It’s the single word that property owners fear the most.

No, it’s not “property taxes.” (That’s two words, and it’s a close second.) It’s “revaluation.” Revaluation is a reassessment process for periodically measuring and capturing changes in property values. It takes place in every municipality across the country, and it’s underway now in Portland.

A higher assessed property value is usually good news for property owners – it means the value of their investment is going up. Many fear it also means their tax bills are going up and, for some, that could be the case. But does an increase in assessed value from a revaluation always mean a higher property tax? No, it does not. Some properties that come out with a higher assessed value will see their taxes remain flat, and others will even see a decrease.

This is because there are two important numbers to know when determining property taxes: the total taxable assessed value of property, and the total annual amount required to be collected from property taxes in the city budget. The Assessor’s Office determines the value of all real property across the city based on a variety of factors such as the property’s age, location, size, improvements and the value of recent nearby sales of a similar type and style. When the city plans its budget for the year, the amount it needs to collect from property taxes (revenues) is based solely on the services it plans to provide (expenditures). In the current budget, this amount is $186 million. No matter how much property values go up or down, the city plans to collect $186 million via property taxes to do its job.

The two processes come together when the city sets the tax or millage rate. Dividing the needs of the budget by the city’s total taxable value is the calculation that determines each property’s share of the cost to run the city that year. When the total city assessed value goes up from a revaluation, the tax rate goes down to compensate. In fact, the last two revaluations caused the millage rate to drop by over $10 per $1,000 assessed value. The opposite is true if values decrease. But in the end, only the same $186 million is collected. A revaluation does not raise any new revenue or taxes for the city.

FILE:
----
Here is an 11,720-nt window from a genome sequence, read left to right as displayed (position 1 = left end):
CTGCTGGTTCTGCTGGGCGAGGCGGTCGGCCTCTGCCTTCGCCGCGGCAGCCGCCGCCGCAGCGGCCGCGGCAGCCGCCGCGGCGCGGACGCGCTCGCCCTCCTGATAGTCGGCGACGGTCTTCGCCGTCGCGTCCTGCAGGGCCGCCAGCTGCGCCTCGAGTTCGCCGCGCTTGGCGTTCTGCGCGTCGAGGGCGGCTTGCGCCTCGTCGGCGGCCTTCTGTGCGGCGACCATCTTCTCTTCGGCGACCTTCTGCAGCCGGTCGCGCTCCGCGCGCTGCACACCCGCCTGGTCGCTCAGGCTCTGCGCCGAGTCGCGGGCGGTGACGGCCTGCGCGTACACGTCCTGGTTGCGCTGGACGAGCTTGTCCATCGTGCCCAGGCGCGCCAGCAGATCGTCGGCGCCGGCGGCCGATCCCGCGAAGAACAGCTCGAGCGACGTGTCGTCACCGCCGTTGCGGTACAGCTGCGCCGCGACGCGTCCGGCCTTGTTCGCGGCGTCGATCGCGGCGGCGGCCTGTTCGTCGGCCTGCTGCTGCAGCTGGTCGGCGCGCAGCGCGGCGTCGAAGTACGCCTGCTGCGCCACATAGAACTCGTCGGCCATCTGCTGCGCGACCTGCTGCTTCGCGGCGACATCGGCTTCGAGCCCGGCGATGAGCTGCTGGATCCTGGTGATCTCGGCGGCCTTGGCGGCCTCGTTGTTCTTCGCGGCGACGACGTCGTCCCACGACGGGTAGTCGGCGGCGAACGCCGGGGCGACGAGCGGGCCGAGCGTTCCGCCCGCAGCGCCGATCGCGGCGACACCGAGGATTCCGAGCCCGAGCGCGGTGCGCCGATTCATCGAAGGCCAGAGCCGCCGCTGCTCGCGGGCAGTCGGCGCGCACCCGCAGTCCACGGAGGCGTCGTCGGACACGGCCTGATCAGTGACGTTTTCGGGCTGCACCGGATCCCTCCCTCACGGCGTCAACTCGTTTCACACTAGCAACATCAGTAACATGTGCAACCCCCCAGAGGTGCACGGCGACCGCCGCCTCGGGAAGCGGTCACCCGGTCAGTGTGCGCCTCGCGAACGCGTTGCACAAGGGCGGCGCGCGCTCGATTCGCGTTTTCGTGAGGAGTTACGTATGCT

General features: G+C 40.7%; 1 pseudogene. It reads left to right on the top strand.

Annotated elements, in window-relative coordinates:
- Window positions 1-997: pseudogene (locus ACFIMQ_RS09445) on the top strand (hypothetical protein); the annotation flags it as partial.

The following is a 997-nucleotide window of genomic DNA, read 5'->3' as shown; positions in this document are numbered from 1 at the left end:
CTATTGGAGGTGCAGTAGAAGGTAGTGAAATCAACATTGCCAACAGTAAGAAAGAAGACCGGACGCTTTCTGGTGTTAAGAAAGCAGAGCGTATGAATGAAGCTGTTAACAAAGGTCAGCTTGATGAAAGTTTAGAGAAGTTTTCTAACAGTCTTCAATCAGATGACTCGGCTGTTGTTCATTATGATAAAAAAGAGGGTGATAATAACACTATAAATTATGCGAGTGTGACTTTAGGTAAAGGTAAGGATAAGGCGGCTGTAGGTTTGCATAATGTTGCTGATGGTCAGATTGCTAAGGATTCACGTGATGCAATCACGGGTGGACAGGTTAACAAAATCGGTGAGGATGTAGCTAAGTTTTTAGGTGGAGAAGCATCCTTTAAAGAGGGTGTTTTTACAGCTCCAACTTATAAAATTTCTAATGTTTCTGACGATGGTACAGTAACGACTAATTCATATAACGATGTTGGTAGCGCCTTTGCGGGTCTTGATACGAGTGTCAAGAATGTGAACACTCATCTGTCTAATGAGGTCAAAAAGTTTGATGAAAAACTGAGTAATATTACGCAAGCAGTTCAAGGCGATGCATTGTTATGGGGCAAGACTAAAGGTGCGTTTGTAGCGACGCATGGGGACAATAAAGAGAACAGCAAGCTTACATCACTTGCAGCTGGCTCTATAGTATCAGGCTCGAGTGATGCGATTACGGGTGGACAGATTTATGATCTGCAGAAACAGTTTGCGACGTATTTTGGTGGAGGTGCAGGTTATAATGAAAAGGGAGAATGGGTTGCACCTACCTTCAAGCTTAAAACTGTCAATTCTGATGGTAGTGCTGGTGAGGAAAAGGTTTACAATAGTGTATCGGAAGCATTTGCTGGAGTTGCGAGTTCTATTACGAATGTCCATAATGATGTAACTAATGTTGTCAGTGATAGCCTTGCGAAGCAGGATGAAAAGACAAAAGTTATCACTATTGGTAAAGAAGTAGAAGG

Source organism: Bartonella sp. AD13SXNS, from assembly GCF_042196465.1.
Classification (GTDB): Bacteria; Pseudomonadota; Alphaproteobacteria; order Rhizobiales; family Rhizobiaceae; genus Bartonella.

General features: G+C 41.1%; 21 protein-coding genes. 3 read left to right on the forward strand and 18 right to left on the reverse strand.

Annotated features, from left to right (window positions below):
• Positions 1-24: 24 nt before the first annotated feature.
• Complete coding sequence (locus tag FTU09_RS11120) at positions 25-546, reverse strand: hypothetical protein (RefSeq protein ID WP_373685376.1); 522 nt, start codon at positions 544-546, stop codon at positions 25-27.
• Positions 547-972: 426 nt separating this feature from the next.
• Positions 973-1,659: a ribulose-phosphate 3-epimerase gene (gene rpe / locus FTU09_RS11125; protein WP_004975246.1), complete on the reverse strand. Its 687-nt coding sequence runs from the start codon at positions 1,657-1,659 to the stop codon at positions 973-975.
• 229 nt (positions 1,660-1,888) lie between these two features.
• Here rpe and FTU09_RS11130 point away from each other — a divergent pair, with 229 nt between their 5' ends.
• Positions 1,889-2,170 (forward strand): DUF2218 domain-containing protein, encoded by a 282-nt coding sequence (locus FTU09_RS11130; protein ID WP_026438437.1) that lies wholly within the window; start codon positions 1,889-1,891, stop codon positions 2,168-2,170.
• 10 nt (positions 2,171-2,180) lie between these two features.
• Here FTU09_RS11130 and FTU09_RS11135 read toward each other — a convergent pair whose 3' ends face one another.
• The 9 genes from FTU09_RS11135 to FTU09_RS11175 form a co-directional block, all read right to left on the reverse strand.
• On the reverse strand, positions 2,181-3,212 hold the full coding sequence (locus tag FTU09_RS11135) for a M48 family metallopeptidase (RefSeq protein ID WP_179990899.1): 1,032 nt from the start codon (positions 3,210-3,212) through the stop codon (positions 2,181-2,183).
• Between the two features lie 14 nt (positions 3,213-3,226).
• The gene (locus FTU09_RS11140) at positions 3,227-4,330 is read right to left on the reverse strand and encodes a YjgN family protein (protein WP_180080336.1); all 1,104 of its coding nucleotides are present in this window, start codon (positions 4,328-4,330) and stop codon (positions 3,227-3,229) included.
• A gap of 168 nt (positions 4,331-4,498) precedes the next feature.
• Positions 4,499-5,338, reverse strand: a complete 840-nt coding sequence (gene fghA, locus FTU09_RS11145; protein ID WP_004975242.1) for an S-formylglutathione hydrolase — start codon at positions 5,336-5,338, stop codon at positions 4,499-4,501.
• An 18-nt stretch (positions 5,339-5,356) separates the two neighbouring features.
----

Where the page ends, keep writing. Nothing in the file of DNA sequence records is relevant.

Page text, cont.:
Revaluation is a time to not only make sure all property is assessed to its market value, but also to make sure assessments are spread equitably among similar property types. It’s also a perfect time to take stock of all property and confirm property characteristics, especially those that affect value.

This is the part where you can help the most. Residential property owners have been sent a mailer that lists the data points that our office has on your property. We ask that you make any changes or corrections needed and use the included postage-paid reply envelope to return these to our office.

The last citywide revaluation was in 2004. State law requires municipalities to meet minimum assessment requirements, and Portland is currently right at these minimum levels. Without a revaluation, we would fall below these standards next year, opening the door to possible administrative actions by the state. One of the biggest effects of being at minimum standards is the Homestead Exemption, which more than 8,700 Portland households receive. Instead of the full $20,000 in exempted assessed value that the law allows, approved Portland homeowners are currently realizing only $16,800 in exemption. After the revaluation, this amount will increase to $25,000, providing the full value of this tax relief the Legislature intended.

Around April 2020, property owners will receive a new value notice. This starts the process of informal hearings, where every property owner has the full opportunity and right to contest their new value. Instructions for how to initiate the appeal process will be included in your notice. New property values will be effective for fiscal year 2021, which starts next July 1.

Between now and then, you will see me and my staff throughout the community at neighborhood and stakeholder meetings so we can help answer questions. We are here to serve you. Please visit for the latest information or call 207-874-8763.


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